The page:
- Data: 8 bits
- Parity: none
- Stop: 1 bit
- Flow control: none
- Hardware Rx interrupt disabled by default
- Timer0_A0 is reserved for Link Layer operation
The HAL layer also includes fputs() and fputc() functions that overrides default stdio.h functions, allowing developers to use printf() seamlessly through UART in their applications.
The Physical Layer deals with the physical connectivity between nodes. It set up the CC430 RF module's configuration registers, PA table, node address, as well as include some abstraction functions used in transmitting and enabling/disabling various settings of the RF module.
Various RF configurations are included with Olimex's examples that could be used readily with the physical layer implemented, allowing the physical layer's transfer rate to vary between 38.4k baud and 250k baud, as well as being able to transmit with output power settings from -30dBm to +8dBm.
These settings are configurable using predefined symbols.
With the wireless medium being tightly controlled, most wireless ad-hoc network applications operates in the ISM band, which is free from licensing. This means that there is limited channel bandwidth, much less than that of a wired network. Additionally, being wireless, there are many factors that can degrade the quality of the signal, such as noise and interference from other sources.
The Link Layer, sometimes referred to as a MAC layer, involves the functions and procedures to transfer data between two or more nodes in-range of the network. Its primary responsibility is to ensure that data is correct before the user application has access to them and discard incorrect data as it receives.
Link Layer protocols commonly used in embedded systems belongs to the contention-based classification. This means that they are aware of the risks of collisions of transmitted data, while contention-free protocols commonly used in mobile phone networks, are more applicable to static networks with centralized control.
Utilizing a single channel with limited hardware processing power and aimed to be low power, two implementations of the link layer exists in the project: pure CSMA and FAMA-NCS.
CSMA protocol is classified as a contention-based protocol categorized in the random-access scheme. In this protocol, a node may transmit as soon as it is ready. It is suitable for low-load systems with a large number of potential senders.
As the CC430 chip used supporting Automatic Clear Channel Assessment on-chip CC430F5137 (Listen-before-talk), the pure CSMA implementation is basically the physical layer implementation with extra address checking and buffers, ensuring that it conforms with the Link Layer interface.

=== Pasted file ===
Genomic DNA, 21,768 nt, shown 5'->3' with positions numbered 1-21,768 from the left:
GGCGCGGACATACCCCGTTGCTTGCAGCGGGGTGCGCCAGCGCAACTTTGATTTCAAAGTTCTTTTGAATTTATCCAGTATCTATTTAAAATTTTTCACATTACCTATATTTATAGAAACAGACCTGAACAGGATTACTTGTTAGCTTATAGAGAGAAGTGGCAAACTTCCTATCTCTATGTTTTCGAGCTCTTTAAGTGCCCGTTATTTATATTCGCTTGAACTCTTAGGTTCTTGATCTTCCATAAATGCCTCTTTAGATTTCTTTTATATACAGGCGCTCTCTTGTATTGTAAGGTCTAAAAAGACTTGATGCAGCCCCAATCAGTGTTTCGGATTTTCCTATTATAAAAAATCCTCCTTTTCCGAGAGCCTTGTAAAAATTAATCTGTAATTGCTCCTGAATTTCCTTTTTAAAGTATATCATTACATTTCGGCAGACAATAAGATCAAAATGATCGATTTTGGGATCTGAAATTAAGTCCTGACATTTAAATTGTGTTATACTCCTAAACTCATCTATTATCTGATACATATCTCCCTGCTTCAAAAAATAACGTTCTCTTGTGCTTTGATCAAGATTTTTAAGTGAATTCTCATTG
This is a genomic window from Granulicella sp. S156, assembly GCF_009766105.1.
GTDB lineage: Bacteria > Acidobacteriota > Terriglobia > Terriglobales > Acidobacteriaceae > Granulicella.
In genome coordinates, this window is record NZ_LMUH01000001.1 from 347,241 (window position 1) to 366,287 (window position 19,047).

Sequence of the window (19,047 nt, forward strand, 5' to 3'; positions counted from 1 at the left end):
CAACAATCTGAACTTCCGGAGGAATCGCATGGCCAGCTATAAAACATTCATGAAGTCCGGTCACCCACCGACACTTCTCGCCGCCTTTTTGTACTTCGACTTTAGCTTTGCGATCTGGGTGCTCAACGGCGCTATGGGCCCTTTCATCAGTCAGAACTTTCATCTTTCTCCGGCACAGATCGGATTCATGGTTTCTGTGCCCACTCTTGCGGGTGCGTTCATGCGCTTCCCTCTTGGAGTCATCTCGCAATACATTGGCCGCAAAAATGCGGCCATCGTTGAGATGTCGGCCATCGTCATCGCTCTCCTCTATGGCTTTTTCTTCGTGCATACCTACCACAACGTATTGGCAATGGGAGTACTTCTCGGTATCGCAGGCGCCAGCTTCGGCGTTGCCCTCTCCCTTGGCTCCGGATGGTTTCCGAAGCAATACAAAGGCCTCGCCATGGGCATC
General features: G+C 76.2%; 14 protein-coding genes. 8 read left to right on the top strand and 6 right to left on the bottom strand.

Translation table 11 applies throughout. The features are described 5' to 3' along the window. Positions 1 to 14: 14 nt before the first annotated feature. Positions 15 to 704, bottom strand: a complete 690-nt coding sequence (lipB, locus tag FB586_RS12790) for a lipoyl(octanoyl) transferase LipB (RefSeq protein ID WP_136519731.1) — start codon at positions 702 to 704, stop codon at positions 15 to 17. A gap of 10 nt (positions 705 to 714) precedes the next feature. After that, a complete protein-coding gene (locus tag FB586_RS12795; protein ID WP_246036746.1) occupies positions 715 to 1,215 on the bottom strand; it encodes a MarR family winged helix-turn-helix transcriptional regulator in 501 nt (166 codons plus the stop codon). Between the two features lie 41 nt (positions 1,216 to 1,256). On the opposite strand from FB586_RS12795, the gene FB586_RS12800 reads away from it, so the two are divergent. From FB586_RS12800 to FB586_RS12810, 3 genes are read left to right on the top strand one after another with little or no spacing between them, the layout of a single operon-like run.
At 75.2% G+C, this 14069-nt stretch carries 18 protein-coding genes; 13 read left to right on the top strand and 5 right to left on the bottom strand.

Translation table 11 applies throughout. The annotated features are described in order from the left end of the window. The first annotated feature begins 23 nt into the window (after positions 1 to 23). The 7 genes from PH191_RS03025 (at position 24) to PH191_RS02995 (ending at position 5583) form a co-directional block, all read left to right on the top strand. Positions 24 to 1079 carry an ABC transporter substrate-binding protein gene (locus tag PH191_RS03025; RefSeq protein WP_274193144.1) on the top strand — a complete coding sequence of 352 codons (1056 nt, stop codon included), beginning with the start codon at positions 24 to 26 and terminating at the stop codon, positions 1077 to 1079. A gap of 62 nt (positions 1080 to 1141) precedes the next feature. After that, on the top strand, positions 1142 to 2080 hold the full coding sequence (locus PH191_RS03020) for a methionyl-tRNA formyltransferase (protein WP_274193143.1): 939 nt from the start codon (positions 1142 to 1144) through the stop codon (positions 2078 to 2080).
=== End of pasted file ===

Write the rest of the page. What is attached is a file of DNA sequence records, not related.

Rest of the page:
FAMA-NCS stands for Floor Acquisition Multiple Access with Non-persistent carrier sensing (Specification), where floor stands for channel. It is a MACA-based scheme that makes announcements before it sends data to inform other nodes to be silent. Unlike MACA protocols, FAMA protocols require collision avoidance to be performed at both the sender and receiver nodes.
To acquire the floor (channel), the sending node sends out a Request-to-Send (RTS). The receiver responds with a Clear-to-Send (CTS) back to the transmitter. Any nodes overhearing this CTS packet knows the station has acquired the floor. CTS packets are repeated long enough for the benefit of any hidden sender did not register another node's RTS.
With CC430 chip including Automatic Clear Channel Assessment that uses carrier sensing, it is arbitrary that the non-persistent carrier sensing should be used.
We investigated numerous routing protocols in the research phase of the project. We were surprised at how much bandwidth use was required by some protocols just to find a route and began to worry about that these kinds of requests may not be suitable for our low power network. The three-way handshake implemented in the Link Layer meant that we would not be able to flood the network to look for routes every time.
The Zone Routing Protocol (ZRP) was chosen because it would be simple to debug and test with our limited hardware and would maintain the flexibility of reactive routing protocols by including the option to specify longer multi hop routes. The ZRP works by localizing network administration traffic into 'zones'. A node's zone is every node within a certain hop count. For our project the hop count is 1. Every node in direct radio range (1 hop) has its RSSI recorded into a routing table so that route for this node is known. This create a low packet delay time in between nodes in the zone. For nodes outside of the zone, a route must be discovered on request. Route discovery for multi-hop paths is done with the Dynamic Source Routing (DSR). The DSR will flood the network with search requests until a complete multi hop path is found. The routing information is the returned to the requester and the packet can be sent on a multi-hop path.
Maximum stable transfer speed
- Physical Layer: 215 packets/second
- CSMA-based Link Layer: 169 packets/second
- FAMA-based Link Layer: 22 packets/second
- CC430 development boards from Olimex were used as development targets throughout this project (MSP430-CCRF)
- Various MSP430 LaunchPads were utilized as debugger and programmer, including:
Code Composer Studio
- Version: 6.1.1
- Compiler version: 4.4.4
- Used in RX/TX dBM measurement and RF configuration register generation
- Provide a quick description of how to use this tool for readers